While we were decorating our tree, the boys had chosen to put candy canes on it. Then it came to me, why not put one on it for each of our two sons for each day until Christmas? When the last candy cane was left they knew the next day was Christmas. It didn't matter when we put up our tree we just counted the number of days left and adjusted.
Of course those first years, the bottom of the tree was a little heavy with the candy canes compared to the top where they couldn't reach, but what did it matter? It worked great and we started a new tradition at our house.
One year after they were gone from home, I had decided not to put to candy canes on the "fancy" tree. One of the boys stopped by, he told me point blank something was missing. Even with lace and bows, the candy canes were required decorations at our house, and I am so glad they remembered.
Source: My sons and I, 30 years ago.
By latrtatr from Loup City, NE
By April from Albany, GA
When your kids finish their dinner each night, beginning with Dec. 1 through Dec. 24, they get to pick a treat from their own countdown calendar. It's fun to see how many spaces are left each night, and it really gets exciting to anticipate Christmas Eve as the board shows fewer and fewer treats!
Source: Have been doing this for many years!
By Casey from Allen, TX
You will need to cut 24 1x7 inch strips of several fabric scraps. Cut 24 1x6 inch strips of felt, matching the fabric scraps if you want.
Glue your felt strips to the fabric strips starting at one end. Let the glue dry. If you are accustomed to making buttonholes, you can now put a buttonhole in the end of each strip where the felt is short, as shown in the photo. If not, sew or glue one half of a pair of hook and loop dot sets to each end. To make sure you get a set, do one loop at a time or lay them all out and do one end with the hook side, then turn the loops all over and do the other end of all the loops with the loop end.
If you did the buttonhole closure and have a collection of old buttons, have the kids choose the buttons and paint or decorate them if they want while you are making the buttonholes. Of course they might find a few they just have to use that are a different size so you might want to wait to see what size buttonholes you will need. You could adjust your strips wider if you have larger buttons on hand instead of buying some. Check out Goodwill and the clearance bins, Dollar Stores and such. You could use big safety pins or diaper pins if you have a new baby in the house or just happen to have some around. Use your imagination and have fun with the kids. Sew the buttons on the opposite end and side of the buttonhole.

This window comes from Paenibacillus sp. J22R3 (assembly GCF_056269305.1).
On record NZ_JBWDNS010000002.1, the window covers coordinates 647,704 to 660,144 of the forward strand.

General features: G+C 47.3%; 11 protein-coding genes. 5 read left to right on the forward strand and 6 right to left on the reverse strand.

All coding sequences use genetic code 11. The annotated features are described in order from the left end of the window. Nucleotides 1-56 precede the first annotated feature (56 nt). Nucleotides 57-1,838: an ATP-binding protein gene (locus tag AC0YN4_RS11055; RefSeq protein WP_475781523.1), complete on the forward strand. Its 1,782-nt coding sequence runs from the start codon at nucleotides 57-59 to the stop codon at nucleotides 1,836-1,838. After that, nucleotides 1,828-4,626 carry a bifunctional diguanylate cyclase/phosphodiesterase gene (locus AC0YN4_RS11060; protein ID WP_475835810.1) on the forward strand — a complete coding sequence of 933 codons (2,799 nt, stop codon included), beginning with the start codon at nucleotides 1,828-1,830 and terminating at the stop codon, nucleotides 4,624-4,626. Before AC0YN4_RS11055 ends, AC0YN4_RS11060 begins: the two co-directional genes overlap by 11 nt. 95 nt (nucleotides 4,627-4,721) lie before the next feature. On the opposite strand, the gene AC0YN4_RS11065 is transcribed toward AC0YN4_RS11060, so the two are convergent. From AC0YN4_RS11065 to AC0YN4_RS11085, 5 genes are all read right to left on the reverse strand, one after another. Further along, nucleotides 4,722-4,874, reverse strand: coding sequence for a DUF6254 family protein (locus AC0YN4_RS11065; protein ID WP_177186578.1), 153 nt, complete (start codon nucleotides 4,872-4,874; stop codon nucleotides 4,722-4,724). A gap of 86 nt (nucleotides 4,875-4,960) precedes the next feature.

Now is the fun part. For each of the 24 strips you need a message to attach on the inside. You can use an activity planned for that day such as making Christmas cookies or candy, or a visit to a person you know who is a shut in or not feeling well. Maybe you will want to give the kids a day off now and then by hiding a pre-Christmas gift: barrettes or a matchbox car, maybe just a candy bar or a rental on a movie. Let each child pick their favorite food for the main dish that evening. Maybe you could all sit down and share a memory from Christmas past. My sister got a letter from our great aunt at Christmas one year telling us things about our mother we didn't know and she read it to us at our "share a memory" time. You might be surprised what memories are important to your children. Just write your message on paper heavy enough that you can't read it form the back.
You can attach them to the inside of each link, taping or stapling so they can't peek ahead of time. This is the only part you won't want to let the kids help with so it is a surprise to them each day. If you were going to put your garland up where they can't or won't reach it, taping would be fine. However, why put that much temptation in front of them? I would staple them to start with. Santa is watching, you know!
It will be great fun for the youngsters to wait and see what is in the next link and make counting down the days until Christmas more fun. In years to come, all you have to do is change the message or mix them up. The staples won't hurt the fabric.
As I always say and try to do myself, it doesn't matter if the project comes out perfect, as long as the children had fun. Besides, we made a memory with them one more time.
The basic idea came from the The World Encyclopedia of Christmas.
By Ann from Loup City, NE
Any ideas on how to make a homemade advent calender? I want to make one my daughter can keep for a couple of years. I am open to it being made out of about anything cloth, wood, etc.
I just thought of a fun and easy way to make an advent calendar. Go to a thrift store or dollar store and buy 13 pairs of children/baby mittens. Using clothesline pins clip one glove on a pin then pin to a ribbon or decorative cord. You can use fabric paint or perm. markers to number the gloves then hang from your banister or around a doorway, or even the mantel or garland for your tree. (They can be stuffed w/ candy, inspirational notes, toys etc.) Kick it up a notch and paint the pins too or number the pins instead of the mittens.
I am desperately seeking an idea for a Advent Calendar. I know the old paper chain trick but I am looking to make something that will last a lifetime and will be used for making a new family tradition in our home especially for my grand kids. I thought about making a box with small holes but 25 doesn't work out evenly for the shape of a tree or anything but a 5 by 5 box. I would like it to be big enough that I could maybe put a small toy (hot wheels) in so when each grandson takes a turn opening the door there would be a surprise. Come on Thrifty Tippers I need some ideas! - Debra in Colorado
By Megan E
By MARIANNE B
By GMA JO